But does that amount to actually generating new business? Law Society vice-president Robert Sayer thinks not. It doesn't create any more need for legal services and could actually limit a lawyer's ability to form loose relationships with, and gain referrals from, any number of other professionals, he says.
And if the main gain for lawyers is access to other profession's profits,” he asks, “why would other professions want to share their income with a struggling solicitor?
At the heart of many concerns is the creeping fear that formal partnerships will be lead by other professions, with solicitors playing second fiddle to the more commercial accountants and, god forbid, estate agents. Hurd downplays such worries. “In the big firms, sure, it could happen,” he says. But from the second tier of firms down to sole practices, Hurd says, solicitors have the higher value clients and earn higher fees, so need not capitulate.
Another common concern is about the loss of a lawyer's independence. Sayer warns that forming partnerships with “devils” such as estate agents could damage, and even destroy, the integrity of the legal profession. With the accountant or estate agent partner pushing to get a deal done and signed, the client's needs could be pushed aside in favour of a quick buck.
Hurd's experiences suggest these worries could be overstated. He agrees that MDPs, especially those involving estate agents, do present risks to independence. But he says his affiliation with accountants has never caused a conflict of interest. He says accountants have similar codes of conduct, and argues that a business lawyer working with accountants presents fewer problems than a property and employment lawyer working in partnership.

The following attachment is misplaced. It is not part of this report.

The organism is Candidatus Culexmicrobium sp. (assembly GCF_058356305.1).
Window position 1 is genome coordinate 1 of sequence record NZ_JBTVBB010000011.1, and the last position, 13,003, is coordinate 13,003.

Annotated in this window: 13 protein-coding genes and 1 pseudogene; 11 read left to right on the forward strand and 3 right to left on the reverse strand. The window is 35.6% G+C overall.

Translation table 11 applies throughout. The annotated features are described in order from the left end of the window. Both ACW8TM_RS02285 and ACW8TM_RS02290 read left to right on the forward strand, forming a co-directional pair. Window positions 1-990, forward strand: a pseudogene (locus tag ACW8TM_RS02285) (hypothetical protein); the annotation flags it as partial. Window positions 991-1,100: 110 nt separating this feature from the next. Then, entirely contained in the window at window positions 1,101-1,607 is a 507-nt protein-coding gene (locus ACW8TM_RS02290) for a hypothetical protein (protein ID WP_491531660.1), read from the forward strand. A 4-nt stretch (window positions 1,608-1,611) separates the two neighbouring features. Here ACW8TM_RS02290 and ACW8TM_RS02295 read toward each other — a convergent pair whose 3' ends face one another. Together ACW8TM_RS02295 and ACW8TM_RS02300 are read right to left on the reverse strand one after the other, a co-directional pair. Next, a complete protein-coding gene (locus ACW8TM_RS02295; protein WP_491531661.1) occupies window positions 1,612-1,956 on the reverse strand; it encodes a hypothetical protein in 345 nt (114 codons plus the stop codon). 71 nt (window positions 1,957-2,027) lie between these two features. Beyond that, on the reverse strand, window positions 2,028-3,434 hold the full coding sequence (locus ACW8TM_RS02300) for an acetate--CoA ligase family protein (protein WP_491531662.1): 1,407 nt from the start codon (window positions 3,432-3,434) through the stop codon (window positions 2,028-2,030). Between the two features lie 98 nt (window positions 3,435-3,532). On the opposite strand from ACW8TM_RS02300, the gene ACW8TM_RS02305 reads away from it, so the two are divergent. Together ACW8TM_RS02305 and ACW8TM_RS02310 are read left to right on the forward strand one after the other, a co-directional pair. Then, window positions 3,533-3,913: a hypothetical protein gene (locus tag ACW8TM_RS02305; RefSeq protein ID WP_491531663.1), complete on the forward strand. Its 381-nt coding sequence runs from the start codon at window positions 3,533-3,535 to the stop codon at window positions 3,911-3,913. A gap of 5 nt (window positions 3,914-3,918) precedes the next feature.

Sayer says that even if MDPs offer new directions, he cannot see any merger momentum among sole-practitioners. “They're so depressed, so absolutely fed up, they don't care anymore. Many just want to get out.”
What both Sayer and Bogan want to see is not mere mergers, but solicitors taking charge of the situation by buying into compatible firms.
“Solicitors have got to get off their backsides and begin buying up estate agents and other ancillary businesses,” Sayer says.
Bogan says the principle of legal independence can only be protected if lawyers retain control of any crossover between professions. He would be happy to see accountants and estate agents working for lawyers, but warns that if other professions start buying up law firms, commercial pressures will see legal standards suffer.
He prefers the much-discussed solicitors' property centres, the first of which seems set to get under way early next year. Under this system solicitors band together to fund a property centre that handles the buying and selling of properties. People in the property market deal through their lawyer, not their estate agent.
Over the next few months, the Government's mood will become clearer and lawyers will speak via the Law Society referendum. In this supermarket society, partnerships of some kind seem inevitable.
The doors between lawyers and other professions are likely to be kicked open or prised ajar, subject to certain locks and latches. Whether this is the door to a new era for struggling high street practices, however, is highly questionable. It may do little to stop the hardest hit from looking for the exit.